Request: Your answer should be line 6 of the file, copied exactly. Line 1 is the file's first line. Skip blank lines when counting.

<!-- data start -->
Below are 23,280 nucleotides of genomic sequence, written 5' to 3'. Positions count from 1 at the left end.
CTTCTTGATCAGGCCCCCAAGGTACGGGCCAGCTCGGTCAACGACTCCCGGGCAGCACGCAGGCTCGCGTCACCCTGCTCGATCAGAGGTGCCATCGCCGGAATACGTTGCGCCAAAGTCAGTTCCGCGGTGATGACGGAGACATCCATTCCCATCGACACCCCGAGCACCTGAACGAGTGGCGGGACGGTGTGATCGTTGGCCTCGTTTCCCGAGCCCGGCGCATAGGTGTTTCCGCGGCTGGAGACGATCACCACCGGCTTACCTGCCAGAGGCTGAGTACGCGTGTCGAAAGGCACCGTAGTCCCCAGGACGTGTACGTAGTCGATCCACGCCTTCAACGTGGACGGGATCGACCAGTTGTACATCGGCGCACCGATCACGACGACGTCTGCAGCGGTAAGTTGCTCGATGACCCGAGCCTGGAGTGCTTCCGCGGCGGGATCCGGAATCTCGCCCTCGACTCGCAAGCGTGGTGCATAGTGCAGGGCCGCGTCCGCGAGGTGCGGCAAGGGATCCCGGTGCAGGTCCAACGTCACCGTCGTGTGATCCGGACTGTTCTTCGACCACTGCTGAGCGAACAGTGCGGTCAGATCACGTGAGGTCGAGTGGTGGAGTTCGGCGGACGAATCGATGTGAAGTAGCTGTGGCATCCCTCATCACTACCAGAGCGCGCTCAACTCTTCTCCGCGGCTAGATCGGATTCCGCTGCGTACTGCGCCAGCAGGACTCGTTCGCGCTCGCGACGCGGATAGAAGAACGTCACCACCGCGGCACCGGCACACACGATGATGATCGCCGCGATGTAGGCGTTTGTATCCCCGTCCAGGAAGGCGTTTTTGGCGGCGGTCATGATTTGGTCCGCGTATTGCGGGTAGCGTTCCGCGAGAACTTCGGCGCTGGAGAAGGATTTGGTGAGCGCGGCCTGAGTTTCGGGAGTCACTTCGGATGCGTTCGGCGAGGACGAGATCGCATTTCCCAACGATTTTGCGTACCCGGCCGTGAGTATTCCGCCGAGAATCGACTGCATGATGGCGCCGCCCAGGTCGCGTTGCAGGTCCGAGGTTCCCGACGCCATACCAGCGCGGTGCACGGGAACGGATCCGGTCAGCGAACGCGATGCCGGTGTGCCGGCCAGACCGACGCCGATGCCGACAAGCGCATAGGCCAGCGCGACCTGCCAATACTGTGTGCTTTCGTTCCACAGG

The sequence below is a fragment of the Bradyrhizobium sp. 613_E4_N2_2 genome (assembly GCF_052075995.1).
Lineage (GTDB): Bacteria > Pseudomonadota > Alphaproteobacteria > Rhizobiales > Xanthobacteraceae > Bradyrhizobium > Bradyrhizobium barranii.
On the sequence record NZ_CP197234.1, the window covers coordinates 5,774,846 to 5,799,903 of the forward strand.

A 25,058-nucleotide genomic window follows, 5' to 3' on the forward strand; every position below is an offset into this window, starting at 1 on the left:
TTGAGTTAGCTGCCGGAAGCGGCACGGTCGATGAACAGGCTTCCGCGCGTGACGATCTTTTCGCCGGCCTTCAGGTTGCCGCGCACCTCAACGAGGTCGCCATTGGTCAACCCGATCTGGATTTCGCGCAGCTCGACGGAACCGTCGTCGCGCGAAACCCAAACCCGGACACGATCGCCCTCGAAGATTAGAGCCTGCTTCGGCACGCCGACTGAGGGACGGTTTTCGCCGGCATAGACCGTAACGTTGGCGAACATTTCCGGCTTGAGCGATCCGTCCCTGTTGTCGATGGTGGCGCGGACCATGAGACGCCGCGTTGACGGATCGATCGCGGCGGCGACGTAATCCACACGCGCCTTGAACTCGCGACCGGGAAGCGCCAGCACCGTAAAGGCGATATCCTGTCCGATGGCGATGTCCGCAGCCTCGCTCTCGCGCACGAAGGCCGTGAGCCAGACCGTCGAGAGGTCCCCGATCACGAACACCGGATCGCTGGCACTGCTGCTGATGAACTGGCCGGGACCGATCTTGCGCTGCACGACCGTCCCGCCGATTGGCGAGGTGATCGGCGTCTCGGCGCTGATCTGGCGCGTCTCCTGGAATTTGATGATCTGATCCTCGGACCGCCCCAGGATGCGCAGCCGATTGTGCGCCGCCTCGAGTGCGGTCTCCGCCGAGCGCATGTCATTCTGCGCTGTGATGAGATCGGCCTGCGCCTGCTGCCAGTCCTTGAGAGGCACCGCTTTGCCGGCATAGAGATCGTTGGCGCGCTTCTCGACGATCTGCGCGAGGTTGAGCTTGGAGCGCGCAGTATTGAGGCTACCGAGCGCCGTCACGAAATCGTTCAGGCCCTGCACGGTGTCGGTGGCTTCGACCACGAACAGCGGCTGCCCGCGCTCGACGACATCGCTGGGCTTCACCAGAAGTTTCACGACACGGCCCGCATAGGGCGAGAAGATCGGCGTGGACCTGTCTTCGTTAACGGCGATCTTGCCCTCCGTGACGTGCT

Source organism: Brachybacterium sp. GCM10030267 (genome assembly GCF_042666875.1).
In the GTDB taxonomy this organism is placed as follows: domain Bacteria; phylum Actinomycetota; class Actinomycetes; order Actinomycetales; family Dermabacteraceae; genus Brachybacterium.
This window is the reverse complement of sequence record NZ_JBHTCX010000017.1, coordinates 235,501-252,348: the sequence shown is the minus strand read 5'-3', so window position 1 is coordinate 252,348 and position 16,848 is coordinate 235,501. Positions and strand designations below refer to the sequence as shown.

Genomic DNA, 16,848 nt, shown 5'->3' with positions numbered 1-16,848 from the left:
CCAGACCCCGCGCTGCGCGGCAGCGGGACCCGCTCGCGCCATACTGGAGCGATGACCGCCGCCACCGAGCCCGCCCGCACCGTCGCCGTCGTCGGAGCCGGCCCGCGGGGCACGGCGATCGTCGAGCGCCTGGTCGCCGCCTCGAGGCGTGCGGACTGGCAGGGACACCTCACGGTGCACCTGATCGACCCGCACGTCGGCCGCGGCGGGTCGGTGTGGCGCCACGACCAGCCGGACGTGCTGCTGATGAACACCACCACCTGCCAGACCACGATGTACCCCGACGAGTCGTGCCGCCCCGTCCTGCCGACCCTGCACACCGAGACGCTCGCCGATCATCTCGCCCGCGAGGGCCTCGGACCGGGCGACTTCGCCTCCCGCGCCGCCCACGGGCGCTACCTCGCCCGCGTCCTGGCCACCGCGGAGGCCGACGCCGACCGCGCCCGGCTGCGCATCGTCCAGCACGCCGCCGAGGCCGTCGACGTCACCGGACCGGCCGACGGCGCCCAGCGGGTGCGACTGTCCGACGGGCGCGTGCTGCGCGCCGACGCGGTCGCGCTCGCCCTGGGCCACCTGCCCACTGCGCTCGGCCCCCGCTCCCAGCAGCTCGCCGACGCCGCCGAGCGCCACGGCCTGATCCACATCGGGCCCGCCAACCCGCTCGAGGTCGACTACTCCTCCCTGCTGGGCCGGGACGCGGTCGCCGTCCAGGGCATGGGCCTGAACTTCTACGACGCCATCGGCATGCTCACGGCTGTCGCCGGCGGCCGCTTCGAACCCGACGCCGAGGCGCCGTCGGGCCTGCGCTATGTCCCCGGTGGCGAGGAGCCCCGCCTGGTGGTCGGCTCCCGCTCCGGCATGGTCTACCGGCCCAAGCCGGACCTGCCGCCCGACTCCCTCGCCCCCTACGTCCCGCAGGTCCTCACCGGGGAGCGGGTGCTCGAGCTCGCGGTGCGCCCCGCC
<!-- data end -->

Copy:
A 25,058-nucleotide genomic window follows, 5' to 3' on the forward strand; every position below is an offset into this window, starting at 1 on the left: